• Very little power is needed for QSOs throughout the duration of the pass, from AOS to LOS. W7QL set IC-9700 power to “zero” (roughly 500 milli- Watts, with over 3 dB cable/connector loss to a Leo-Pack antenna pair) and copied every packet on several satellites.
  • FT-4 is very tolerant of voice signals which might drop on top of an ongoing FT-4 QSO. However, an FT-4 signal dropping in the middle of an SSB QSO would be quite annoying to the SSB operators.
  • According to Joe Taylor, the occupied bandwidth of an FT-4 signal is 90 Hz. So theoretically over 200 such signals could be present on a 20 KHz channel.   Obviously that will not, and should not happen.   But a dozen closely spaced FT-4 QSOs at the bottom of the band, each running very low power should hardly be noticeable to current voice and CW traffic.

We invite other Satellite operators to join us in this expanded utilization of the linear satellite resources available to us.  We recommend using FT-4 at very low power, in the bottom few KHz of the downlink frequency range, with appropriate Doppler compensation, as described above.  We hope to have a digital QSO with you sometime soon on the linear birds.

[ANS thanks Carlos Cardon, W7QL, for the above information]

SpaceX Launches Successfully Toward ISS

NASA astronauts Bob Behnken, KE5GGX, and Doug Hurley boarded a Crew Dragon spacecraft on top of a Falcon 9 rocket once again on Saturday, May 30. At 19:22 UTC they were successfully launched on their way to the International Space Station. This was the first launch of astronauts from U.S. territory since the final Space Shuttle flight in 2011 and the first launch of humans by a private contractor, SpaceX.

The first attempt for the launch, on Wednesday, May 27, scrubbed due to stormy weather near the Kennedy Space Center in Florida. The Crew Dragon spacecraft is scheduled to dock with the ISS about 19 hours after liftoff.

[ANS thanks Spaceflight Now for the above information]

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Moonbounce Contact via FT8 Could be a First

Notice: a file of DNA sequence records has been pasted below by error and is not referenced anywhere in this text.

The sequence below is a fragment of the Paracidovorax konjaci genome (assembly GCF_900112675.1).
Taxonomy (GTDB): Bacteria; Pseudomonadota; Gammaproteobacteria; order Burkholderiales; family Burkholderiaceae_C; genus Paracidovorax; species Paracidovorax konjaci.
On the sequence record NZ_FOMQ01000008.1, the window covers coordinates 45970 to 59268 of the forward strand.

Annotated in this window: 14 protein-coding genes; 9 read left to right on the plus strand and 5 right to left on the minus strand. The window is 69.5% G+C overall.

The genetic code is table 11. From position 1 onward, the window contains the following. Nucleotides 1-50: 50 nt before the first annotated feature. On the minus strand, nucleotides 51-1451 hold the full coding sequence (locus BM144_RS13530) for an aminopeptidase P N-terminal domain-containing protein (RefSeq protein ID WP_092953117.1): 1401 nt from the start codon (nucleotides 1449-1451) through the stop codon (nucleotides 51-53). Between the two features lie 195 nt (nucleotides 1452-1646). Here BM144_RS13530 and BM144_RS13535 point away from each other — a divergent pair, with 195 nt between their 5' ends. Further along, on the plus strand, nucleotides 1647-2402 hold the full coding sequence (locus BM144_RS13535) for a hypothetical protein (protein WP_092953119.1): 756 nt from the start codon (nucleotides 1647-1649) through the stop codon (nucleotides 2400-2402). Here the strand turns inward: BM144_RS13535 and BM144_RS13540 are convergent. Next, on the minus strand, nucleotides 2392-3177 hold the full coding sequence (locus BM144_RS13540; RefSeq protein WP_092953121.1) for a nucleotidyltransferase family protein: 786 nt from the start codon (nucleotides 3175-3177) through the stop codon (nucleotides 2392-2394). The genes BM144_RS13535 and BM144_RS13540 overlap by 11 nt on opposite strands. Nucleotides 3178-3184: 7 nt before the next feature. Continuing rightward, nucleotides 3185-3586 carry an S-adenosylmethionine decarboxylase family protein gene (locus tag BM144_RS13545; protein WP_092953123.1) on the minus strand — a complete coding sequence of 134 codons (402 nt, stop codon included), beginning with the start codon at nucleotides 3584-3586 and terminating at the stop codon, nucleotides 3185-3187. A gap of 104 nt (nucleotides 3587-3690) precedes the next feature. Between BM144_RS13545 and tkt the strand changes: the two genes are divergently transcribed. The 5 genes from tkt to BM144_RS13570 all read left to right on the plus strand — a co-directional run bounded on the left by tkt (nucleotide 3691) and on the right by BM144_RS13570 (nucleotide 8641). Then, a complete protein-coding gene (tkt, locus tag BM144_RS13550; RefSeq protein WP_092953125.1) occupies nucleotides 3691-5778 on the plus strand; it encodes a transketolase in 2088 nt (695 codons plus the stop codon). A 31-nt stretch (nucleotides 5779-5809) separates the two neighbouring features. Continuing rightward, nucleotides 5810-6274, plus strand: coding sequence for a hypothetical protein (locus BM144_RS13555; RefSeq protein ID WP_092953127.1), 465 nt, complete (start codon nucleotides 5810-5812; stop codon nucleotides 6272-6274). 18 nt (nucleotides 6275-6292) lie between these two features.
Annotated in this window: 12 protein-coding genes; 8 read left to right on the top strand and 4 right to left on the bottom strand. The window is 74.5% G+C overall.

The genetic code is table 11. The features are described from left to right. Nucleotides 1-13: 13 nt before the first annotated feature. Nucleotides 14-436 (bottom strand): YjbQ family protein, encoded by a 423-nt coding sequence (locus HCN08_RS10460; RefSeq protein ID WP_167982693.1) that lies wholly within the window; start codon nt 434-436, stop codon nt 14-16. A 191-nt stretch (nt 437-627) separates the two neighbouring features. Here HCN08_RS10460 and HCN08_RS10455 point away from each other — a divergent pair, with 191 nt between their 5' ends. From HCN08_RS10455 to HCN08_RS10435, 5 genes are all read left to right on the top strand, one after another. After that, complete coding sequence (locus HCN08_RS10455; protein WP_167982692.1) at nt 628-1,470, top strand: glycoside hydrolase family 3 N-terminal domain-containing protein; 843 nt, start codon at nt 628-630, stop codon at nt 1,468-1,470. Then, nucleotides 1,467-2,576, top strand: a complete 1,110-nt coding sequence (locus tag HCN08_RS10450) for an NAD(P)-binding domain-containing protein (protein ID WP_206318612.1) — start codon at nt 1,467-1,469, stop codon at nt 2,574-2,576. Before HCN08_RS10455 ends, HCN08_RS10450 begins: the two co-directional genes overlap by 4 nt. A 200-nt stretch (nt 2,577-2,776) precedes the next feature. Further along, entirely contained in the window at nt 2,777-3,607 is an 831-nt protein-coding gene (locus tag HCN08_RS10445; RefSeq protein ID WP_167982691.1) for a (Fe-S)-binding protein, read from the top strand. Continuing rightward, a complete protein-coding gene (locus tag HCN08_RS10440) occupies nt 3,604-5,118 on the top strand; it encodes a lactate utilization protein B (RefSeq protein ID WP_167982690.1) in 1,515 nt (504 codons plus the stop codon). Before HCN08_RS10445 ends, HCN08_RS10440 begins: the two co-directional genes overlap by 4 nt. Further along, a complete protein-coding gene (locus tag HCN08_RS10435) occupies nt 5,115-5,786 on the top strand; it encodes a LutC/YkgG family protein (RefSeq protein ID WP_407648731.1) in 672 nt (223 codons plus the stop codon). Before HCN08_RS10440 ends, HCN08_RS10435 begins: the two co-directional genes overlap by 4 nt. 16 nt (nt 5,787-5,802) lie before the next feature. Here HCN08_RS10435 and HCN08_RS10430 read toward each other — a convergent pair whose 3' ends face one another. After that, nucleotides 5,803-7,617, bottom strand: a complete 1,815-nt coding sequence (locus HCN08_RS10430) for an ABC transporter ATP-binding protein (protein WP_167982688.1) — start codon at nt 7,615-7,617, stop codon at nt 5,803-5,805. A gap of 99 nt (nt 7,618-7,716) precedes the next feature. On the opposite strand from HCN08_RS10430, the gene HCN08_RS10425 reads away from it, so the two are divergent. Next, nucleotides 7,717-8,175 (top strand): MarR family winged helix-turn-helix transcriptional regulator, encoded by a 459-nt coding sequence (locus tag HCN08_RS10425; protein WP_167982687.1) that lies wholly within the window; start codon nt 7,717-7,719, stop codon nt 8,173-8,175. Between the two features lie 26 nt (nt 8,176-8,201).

FT8 co-developer Joe Taylor, K1JT, has reported what is possibly the first FT8 contact via moonbouce (Earth-Moon-Earth or EME) on May 21 between Paul Andrews, W2HRO, in New York, and Peter Gouweleeuw, PA2V, in Netherlands. The contact was made possible using the currently available beta-release candidate of WSJT-X, version 2.2-rc1.

“Why might you want to use FT8 instead of ‘Old Reliable JT65’ for EME QSOs?” Taylor asked in a subsequent Moon-Net post. “FT8 is about 4 dB less sensitive than JT65, but with 15-second T/R [transmit/receive] sequences it’s four times faster, and it doesn’t use Deep Search,” he said, answering his own question.

The FT8 protocol included in the beta version of WSJT-X has an optional user setting to work around the 2.5-second path delay. “For terrestrial use, the FT8 decoder searches over the range -2.5 to +2.4 seconds for clock offset DT between transmitting and receiving stations,” Taylor explained. “DT” represents the difference between the transmission time and actual time. “When ‘Decode after EME delay’ is checked on the WSJT-X ‘Settings’ screen, the accessible DT range becomes -0.5 to +4.4 seconds. Just right for EME.”

As Taylor explained in his post, FT8 uses 8-GFSK modulation with tones separated by 6.25 Hz. At the time of the contact, the expected Doppler spread on the W2HRO – PA2V EME path was 8 Hz, which would cause some additional loss in sensitivity. Despite the path losses, however, copy between W2HRO and PA2V was “solid in both directions,” Taylor said.